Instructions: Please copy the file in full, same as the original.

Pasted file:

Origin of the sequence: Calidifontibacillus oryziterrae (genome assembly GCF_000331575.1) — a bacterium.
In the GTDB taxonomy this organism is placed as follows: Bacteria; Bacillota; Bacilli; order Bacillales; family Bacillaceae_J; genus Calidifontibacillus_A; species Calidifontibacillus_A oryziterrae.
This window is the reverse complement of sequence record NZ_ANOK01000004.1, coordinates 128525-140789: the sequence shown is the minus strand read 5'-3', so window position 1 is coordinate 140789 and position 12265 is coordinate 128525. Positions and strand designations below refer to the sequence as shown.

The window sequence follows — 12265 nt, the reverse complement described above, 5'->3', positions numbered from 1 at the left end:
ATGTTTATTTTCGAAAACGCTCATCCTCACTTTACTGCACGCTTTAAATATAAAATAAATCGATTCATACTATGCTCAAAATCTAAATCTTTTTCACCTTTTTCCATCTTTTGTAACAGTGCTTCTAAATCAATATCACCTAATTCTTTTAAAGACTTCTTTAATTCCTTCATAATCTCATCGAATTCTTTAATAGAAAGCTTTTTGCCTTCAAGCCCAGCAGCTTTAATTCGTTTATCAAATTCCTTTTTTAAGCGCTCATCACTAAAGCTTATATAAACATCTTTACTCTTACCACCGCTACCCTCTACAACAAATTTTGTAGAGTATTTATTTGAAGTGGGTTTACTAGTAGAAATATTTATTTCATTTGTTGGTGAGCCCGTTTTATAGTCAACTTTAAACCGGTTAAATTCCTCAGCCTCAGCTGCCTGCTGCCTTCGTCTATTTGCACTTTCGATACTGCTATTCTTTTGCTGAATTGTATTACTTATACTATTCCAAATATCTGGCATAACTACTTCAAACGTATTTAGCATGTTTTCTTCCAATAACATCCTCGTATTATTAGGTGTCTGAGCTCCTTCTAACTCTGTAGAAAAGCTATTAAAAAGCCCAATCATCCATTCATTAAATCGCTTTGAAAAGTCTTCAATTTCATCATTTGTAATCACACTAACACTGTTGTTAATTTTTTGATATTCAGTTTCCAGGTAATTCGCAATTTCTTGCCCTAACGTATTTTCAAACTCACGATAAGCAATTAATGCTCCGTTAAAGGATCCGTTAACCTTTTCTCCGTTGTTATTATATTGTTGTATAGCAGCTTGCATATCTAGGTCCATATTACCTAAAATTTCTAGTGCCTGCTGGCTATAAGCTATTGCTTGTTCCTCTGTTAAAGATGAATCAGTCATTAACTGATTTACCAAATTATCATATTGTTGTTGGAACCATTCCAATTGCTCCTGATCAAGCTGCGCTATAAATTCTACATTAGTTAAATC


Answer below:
Origin of the sequence: Calidifontibacillus oryziterrae (genome assembly GCF_000331575.1) — a bacterium.
In the GTDB taxonomy this organism is placed as follows: Bacteria; Bacillota; Bacilli; order Bacillales; family Bacillaceae_J; genus Calidifontibacillus_A; species Calidifontibacillus_A oryziterrae.
This window is the reverse complement of sequence record NZ_ANOK01000004.1, coordinates 128525-140789: the sequence shown is the minus strand read 5'-3', so window position 1 is coordinate 140789 and position 12265 is coordinate 128525. Positions and strand designations below refer to the sequence as shown.

The window sequence follows — 12265 nt, the reverse complement described above, 5'->3', positions numbered from 1 at the left end:
ATGTTTATTTTCGAAAACGCTCATCCTCACTTTACTGCACGCTTTAAATATAAAATAAATCGATTCATACTATGCTCAAAATCTAAATCTTTTTCACCTTTTTCCATCTTTTGTAACAGTGCTTCTAAATCAATATCACCTAATTCTTTTAAAGACTTCTTTAATTCCTTCATAATCTCATCGAATTCTTTAATAGAAAGCTTTTTGCCTTCAAGCCCAGCAGCTTTAATTCGTTTATCAAATTCCTTTTTTAAGCGCTCATCACTAAAGCTTATATAAACATCTTTACTCTTACCACCGCTACCCTCTACAACAAATTTTGTAGAGTATTTATTTGAAGTGGGTTTACTAGTAGAAATATTTATTTCATTTGTTGGTGAGCCCGTTTTATAGTCAACTTTAAACCGGTTAAATTCCTCAGCCTCAGCTGCCTGCTGCCTTCGTCTATTTGCACTTTCGATACTGCTATTCTTTTGCTGAATTGTATTACTTATACTATTCCAAATATCTGGCATAACTACTTCAAACGTATTTAGCATGTTTTCTTCCAATAACATCCTCGTATTATTAGGTGTCTGAGCTCCTTCTAACTCTGTAGAAAAGCTATTAAAAAGCCCAATCATCCATTCATTAAATCGCTTTGAAAAGTCTTCAATTTCATCATTTGTAATCACACTAACACTGTTGTTAATTTTTTGATATTCAGTTTCCAGGTAATTCGCAATTTCTTGCCCTAACGTATTTTCAAACTCACGATAAGCAATTAATGCTCCGTTAAAGGATCCGTTAACCTTTTCTCCGTTGTTATTATATTGTTGTATAGCAGCTTGCATATCTAGGTCCATATTACCTAAAATTTCTAGTGCCTGCTGGCTATAAGCTATTGCTTGTTCCTCTGTTAAAGATGAATCAGTCATTAACTGATTTACCAAATTATCATATTGTTGTTGGAACCATTCCAATTGCTCCTGATCAAGCTGCGCTATAAATTCTACATTAGTTAAATC